Ancient Crete

The history of Ancient and Minoan Crete, Greece: The history of Crete is long and rich and, according to archaeologists, it started in the Neolithic times. Crete had always played an important part in the history of Greece and it is worth to mention that the island had made its appearance vivid in many aspects of the Mediterranean and the Greek culture, even in the Greek mythology.

A lot of myths report that Zeus, the chief of the gods, was brought up in Ideon Andron and the Cretan soldiers, known as Kourites, protected him. It was from Crete that Daedalus and Icarus, kept in prison by King Minos, escaped with waxen wings and became the first people to fly.

However, the most famous myth is the one that connects Crete to Labyrinth and the Minotaur, which was eventually killed by the legendary hero Theseus. The Labyrinth was probably found close to the Palace of Knossos, while others believe that it was found on the northern side of the island.

The most prosperous period in the history of ancient Crete was certainly the Minoan period, named after the mythical king Minos. This period reached its peak from the 16th to the 14th century B.C. and many excavations have revealed important information about this ancient civilization. For example, stones with a strange form of writing, known as Linear A, have been found, which makes Crete the first Greek region to invent writing. These writing symbols have not been de-coded yet by modern scientists.

Taking into account that Minoan Crete had developed writing, we deduct that it also had developed other parts of civilization. As seen by ancient frescoes, Minoan towns were rich and had gained this richness mainly from trading their agricultural products all over the Mediterranean Sea. They had thus developed an important navigation system, had built ships and had made beautiful pots to restore their trading goods, usually olive oil, cereals, and wine.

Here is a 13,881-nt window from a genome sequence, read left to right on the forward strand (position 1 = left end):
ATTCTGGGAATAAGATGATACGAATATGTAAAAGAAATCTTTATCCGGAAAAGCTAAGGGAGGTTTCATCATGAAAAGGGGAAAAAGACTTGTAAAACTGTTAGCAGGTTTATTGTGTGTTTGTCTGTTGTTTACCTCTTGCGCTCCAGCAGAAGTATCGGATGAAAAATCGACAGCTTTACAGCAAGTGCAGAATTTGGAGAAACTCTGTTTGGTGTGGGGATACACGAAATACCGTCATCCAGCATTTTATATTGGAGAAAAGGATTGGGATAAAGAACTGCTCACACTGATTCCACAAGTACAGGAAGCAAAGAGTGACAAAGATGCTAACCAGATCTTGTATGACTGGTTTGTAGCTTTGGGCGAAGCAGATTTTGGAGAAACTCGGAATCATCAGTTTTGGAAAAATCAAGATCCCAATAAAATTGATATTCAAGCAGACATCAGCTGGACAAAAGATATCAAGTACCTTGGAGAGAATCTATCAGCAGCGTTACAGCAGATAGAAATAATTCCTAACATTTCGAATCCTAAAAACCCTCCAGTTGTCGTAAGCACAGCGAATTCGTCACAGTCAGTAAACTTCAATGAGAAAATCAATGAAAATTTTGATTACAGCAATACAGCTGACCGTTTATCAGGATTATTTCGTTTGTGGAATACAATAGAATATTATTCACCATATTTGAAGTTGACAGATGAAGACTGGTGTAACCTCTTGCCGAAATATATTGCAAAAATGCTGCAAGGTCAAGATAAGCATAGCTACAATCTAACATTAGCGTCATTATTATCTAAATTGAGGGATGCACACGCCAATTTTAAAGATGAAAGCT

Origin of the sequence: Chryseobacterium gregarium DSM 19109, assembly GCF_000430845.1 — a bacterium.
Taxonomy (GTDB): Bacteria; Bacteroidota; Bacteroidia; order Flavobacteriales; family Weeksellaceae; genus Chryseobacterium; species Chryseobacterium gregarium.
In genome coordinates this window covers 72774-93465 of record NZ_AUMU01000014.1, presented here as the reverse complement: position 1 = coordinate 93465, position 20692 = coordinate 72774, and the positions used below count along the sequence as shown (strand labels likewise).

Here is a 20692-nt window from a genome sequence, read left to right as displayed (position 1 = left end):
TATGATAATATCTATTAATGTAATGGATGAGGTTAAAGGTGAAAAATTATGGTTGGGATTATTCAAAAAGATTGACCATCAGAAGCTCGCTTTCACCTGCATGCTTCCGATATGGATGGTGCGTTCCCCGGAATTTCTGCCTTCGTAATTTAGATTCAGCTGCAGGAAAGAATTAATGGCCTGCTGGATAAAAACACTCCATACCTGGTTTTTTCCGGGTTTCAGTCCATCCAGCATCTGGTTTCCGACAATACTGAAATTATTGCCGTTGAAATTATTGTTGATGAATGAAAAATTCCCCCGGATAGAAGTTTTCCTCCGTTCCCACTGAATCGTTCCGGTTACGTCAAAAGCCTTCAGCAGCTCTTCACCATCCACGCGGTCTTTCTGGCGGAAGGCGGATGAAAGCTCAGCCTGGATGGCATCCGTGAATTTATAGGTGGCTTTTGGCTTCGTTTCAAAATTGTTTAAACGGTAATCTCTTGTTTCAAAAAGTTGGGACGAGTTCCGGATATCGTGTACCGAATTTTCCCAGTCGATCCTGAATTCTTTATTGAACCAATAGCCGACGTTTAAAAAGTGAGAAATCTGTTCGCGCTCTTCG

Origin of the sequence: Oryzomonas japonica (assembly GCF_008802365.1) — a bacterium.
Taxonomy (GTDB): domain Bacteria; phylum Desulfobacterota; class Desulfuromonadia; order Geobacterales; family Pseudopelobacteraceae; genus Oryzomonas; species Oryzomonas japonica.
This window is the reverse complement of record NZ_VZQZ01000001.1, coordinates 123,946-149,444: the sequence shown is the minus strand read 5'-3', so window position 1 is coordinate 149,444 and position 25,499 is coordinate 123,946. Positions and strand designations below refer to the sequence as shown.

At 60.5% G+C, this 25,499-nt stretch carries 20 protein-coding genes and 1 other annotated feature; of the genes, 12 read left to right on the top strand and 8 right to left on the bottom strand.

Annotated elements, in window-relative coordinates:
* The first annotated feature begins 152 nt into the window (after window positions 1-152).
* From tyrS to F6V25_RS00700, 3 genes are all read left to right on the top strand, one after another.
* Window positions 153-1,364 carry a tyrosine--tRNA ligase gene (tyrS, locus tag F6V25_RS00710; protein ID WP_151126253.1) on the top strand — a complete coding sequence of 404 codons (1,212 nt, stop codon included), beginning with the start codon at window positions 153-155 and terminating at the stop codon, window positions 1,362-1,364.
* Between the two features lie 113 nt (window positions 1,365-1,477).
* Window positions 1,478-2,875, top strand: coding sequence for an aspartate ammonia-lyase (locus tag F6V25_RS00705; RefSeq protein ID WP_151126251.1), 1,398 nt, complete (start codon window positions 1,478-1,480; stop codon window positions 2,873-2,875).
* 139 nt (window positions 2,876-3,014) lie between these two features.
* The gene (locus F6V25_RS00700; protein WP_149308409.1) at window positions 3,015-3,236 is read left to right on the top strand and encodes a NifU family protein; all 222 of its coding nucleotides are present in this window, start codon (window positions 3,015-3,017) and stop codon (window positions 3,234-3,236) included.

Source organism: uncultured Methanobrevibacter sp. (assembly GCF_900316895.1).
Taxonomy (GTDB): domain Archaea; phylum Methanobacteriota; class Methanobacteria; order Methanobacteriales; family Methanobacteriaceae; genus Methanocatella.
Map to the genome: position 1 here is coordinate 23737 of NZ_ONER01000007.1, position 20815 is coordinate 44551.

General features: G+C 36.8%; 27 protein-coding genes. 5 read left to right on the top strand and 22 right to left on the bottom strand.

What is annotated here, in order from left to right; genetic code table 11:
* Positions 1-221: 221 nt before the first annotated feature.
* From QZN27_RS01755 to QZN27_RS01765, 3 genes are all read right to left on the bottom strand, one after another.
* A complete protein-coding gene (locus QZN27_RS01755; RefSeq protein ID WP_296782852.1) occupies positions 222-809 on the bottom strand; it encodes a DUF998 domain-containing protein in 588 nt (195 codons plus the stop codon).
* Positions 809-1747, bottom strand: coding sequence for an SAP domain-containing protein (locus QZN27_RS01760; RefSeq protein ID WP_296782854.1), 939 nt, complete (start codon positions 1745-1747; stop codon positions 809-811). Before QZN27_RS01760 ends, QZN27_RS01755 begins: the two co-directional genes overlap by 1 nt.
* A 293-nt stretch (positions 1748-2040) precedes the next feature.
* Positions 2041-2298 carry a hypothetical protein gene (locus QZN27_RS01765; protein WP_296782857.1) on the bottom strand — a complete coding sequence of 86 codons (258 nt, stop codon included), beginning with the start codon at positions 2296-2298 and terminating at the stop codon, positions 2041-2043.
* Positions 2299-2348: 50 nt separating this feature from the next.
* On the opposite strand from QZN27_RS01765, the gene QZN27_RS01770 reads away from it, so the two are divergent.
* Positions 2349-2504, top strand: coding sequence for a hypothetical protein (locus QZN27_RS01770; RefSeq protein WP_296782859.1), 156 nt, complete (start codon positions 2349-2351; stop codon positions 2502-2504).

Along with trade, the Minoans also invented coins and money. Sometimes, they would also exchange their products with expensive clothes and jewellery from the Middle East, bringing nice gifts back home. They also developed a great urban planning system with cisterns, paths, walls, and a sewage system. Their kings would live a luxurious life in nice palaces and would frequently organize festivals. All citizens participated in these festivals, which also included shows with bulls. That is why the bull is the symbol of the Minoan civilization.

This civilization that flourished for so many centuries declined after the destruction of Knossos by the tsunami waves that the eruption of Santorini raised, probably at about 1,650 BC. After the destruction of Knossos, the other Minoan towns slowly declined until they were totally destroyed by the invasion of the Dorians.

Today, many sites with ancient Minoan towns survive all over Crete. The most important town, and capital of this civilization, is Knossos, close to modern Heraklion town. Other famous sites include the palaces of Phaistos, Kato Zakros and Malia. Findings from these excavations are exhibited in the Archaeological Museum of Heraklion.